My favorite bit of the column was when he talked about Vinatieri shanking a game winning FG, then ripping his jersey off to reveal a Pats jersey underneath, while running back to the Pats sidelines while Jim Nantz screams... LMAO

Otter
01-19-2007, 12:54 PM
That was a good article, I like the Pats and admire them. Salute'

Takes some calones to write an article comparing any Boston Team to the Yankees.

BucEyedPea
01-19-2007, 01:16 PM
I remember as a kid hating the Dolphins, looking with total jealousy at Shula and Marino, Walsh and Montana, etc., and just wishing WE could have the great coach and great quarterback.

I remember growing up, hating the Dolphins too, even though I didn't watch a stitch of football. I just remember my father being angry and upset most of the time about the Patriots. I'd ask what was happening with him; the answer was usually the "Dolphins" so naturally I hated them. The emotional-roller coaster would ruin Sunday dinners. When, I was here in Florida they won the SB which I heard about from some friends and I was just glad they finally won something after all those years growing up listening to my Dad complain about them.

I thought you were from the mid-west, Amn and relocated to NE as an adult.

Halfcan
01-19-2007, 02:18 PM
I liked the article, but now I hate it for some reason.

Halfcan
01-19-2007, 02:19 PM
I hope the Pats destroy Mangina again!!!

jynni
01-19-2007, 02:32 PM
I hope the Pats destroy Mangina again!!!

Yes, after thinking about it, my ideal scenario is that the Pats stomp on the Colts. I never want to see Manning in the SB. However, the Pats must then go on to get completely destroyed in the SB. I mean blown out eleventy billion to nothing. Hopefully it will be to the Bears since my younger brother said they wouldn't make it far in the post season. If they win the SB (by smashing the Pats) then that makes him wrong, which means I'm right.

Piper
01-19-2007, 03:39 PM
They don't have any self-promoting a-holes doing sack dances or touchdown dances,

Um, wrong

See last week's post-game celebration.

Calcountry
01-19-2007, 03:57 PM
I can appreciate it.

I grew up in North Carolina a HUGE fan of ACC basketball. I rooted hard for UNC, Duke, etc. in the national tournament. I always thought they were the "underdog" teams because they were from the South (and because Dean Smith hadn't won a national championship yet).

Only when I moved away did I realize that most of the country saw Carolina as part of the "elite" and rooted for them to lose.Except for Jimmy V's run in 1983 with NC State, I have never rooted for an NC team.

"Whittenburg, that's a long way.....!!!111"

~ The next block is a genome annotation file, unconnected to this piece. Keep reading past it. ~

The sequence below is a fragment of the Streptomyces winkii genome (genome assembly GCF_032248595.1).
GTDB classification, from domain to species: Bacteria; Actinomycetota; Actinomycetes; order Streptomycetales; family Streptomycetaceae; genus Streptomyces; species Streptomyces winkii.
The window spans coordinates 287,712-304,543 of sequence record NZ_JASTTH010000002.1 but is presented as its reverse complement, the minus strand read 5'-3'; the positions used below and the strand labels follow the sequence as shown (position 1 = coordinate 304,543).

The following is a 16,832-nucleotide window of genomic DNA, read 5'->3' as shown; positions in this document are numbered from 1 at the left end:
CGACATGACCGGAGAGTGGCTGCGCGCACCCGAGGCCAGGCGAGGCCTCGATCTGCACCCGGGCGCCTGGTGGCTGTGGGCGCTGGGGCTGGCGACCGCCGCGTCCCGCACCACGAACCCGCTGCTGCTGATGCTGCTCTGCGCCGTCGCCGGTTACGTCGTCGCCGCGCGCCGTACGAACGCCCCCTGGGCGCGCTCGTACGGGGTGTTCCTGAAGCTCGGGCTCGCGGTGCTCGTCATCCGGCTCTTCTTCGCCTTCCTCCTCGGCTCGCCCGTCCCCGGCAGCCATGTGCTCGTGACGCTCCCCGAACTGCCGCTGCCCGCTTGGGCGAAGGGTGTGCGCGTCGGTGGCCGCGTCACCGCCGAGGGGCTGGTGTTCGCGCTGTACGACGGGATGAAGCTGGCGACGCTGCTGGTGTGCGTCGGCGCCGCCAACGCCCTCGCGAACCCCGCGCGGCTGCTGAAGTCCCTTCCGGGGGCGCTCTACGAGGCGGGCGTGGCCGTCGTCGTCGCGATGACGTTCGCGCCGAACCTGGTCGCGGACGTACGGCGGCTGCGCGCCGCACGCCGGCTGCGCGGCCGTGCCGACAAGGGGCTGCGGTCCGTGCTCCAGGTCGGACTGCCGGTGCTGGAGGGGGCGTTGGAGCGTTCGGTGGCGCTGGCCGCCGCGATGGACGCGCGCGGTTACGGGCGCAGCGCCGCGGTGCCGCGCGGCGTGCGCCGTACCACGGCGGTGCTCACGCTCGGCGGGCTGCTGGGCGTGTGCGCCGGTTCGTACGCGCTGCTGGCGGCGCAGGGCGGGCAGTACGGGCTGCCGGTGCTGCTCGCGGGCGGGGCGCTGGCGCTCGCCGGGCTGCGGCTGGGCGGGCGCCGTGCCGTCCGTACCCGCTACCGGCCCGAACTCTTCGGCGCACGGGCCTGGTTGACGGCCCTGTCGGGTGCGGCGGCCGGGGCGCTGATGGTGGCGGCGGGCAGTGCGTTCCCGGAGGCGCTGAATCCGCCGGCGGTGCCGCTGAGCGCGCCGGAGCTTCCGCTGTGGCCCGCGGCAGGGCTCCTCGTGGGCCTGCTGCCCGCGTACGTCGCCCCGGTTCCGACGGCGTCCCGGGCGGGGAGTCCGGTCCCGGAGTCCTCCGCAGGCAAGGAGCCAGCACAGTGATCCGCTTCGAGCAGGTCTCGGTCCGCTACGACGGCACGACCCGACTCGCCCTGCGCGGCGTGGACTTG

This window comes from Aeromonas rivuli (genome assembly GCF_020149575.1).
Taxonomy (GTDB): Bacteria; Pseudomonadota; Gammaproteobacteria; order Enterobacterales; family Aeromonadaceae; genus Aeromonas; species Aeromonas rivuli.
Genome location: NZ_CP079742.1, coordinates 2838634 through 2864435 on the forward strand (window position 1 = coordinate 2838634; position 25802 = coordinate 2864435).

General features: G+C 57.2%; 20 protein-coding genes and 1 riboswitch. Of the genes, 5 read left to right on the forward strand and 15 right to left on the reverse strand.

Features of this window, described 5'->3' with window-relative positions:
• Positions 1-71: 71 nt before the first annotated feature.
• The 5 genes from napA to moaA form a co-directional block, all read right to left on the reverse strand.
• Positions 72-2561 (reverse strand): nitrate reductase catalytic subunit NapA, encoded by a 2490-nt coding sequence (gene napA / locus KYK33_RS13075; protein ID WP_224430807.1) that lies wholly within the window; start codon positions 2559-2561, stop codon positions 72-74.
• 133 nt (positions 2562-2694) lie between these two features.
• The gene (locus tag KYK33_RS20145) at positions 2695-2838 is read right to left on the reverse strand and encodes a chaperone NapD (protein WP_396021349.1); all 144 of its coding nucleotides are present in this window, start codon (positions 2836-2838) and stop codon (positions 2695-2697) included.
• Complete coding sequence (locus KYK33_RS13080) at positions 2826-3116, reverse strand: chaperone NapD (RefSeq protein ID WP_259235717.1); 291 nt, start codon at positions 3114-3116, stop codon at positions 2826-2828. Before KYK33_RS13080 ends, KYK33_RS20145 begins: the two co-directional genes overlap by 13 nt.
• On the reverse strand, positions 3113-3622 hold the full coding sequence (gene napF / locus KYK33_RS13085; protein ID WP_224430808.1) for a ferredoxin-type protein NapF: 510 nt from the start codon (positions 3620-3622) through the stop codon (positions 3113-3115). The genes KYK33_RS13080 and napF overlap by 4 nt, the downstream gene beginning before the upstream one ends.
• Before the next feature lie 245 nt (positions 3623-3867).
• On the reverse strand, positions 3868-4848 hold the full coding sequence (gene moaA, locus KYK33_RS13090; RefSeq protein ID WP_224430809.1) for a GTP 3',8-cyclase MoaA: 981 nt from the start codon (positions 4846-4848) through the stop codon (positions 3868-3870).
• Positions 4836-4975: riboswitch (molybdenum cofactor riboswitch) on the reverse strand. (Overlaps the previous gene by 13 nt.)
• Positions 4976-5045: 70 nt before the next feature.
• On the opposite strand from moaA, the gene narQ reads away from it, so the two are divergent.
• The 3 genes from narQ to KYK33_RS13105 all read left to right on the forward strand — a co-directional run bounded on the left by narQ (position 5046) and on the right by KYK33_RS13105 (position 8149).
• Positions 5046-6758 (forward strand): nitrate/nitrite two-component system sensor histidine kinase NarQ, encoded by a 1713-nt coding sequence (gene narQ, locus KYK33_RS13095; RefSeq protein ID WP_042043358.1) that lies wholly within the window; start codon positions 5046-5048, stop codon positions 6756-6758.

Thurl Baily rebounds and jams it through for the winner against Phi Slamma Jamma's Clyde Drexler and Akim Olajuwon.

Still one of my all time favorite sports memories.

No one, I was a senior at the time, and I mean no one, had NC State even keeping that game close. I was saying, I don't know, that team is destined. I got to have EVERYONE eat some crow the next day. Awesome.

DaKCMan AP
01-19-2007, 04:33 PM
Duh! Pacino's the man!

Frazod
01-19-2007, 06:08 PM
Some thoughts:

1. Yes, I'm sick of the Patriots. In a perfect world, their plane would crash into Yankee Stadium during a Yanks/Red Sox game.

2. And speaking of the Yankees, is it EVER, EVER possible for a Boston sportswriter to write an article about ANY sport that doesn't include whining about the Yankees? Good Lord, GET OVER IT.

3. And yes, to the rest of the country, the Red Sox ARE THE YANKEES, and the Yankees are the Red Sox. I give you the YANKSOX, and f#ck 'em all right in the ass with a big rubber dick. One big, nasty mass of arrogance and greed that steals all our best players and ruins the f#cking game. It's all the same to us. When you (and by YOU and mean BOTH OF YOU, all of Yanksox Nation) fail, it's a victory for decency and goodness. The last two World Series have featured Middle America teams that no one outside of Detroit, Houston, St. Louis and the south side of Chicago give a shit about, and THAT'S GREAT. Boston, New York, Fox and ESPN are shitting themselves over the prospect of yet another WS without Yanksox, but personally I hope the next one is the Brewers versus the Rangers, or perhaps the Royals versus the Reds. Anything that f#cks up the Yanksox works for me.

4. But the one thing that REALLY PISSES ME OFF is that I have to root for the goddamn Patriots, because as much as I'm sick of them, I don't quite hate them completely, at least not yet, and I do hate that lumpy-faced commercial pimp Manning. I don't think it matters that he's not a Bronco anymore - he just needs to DIE. :#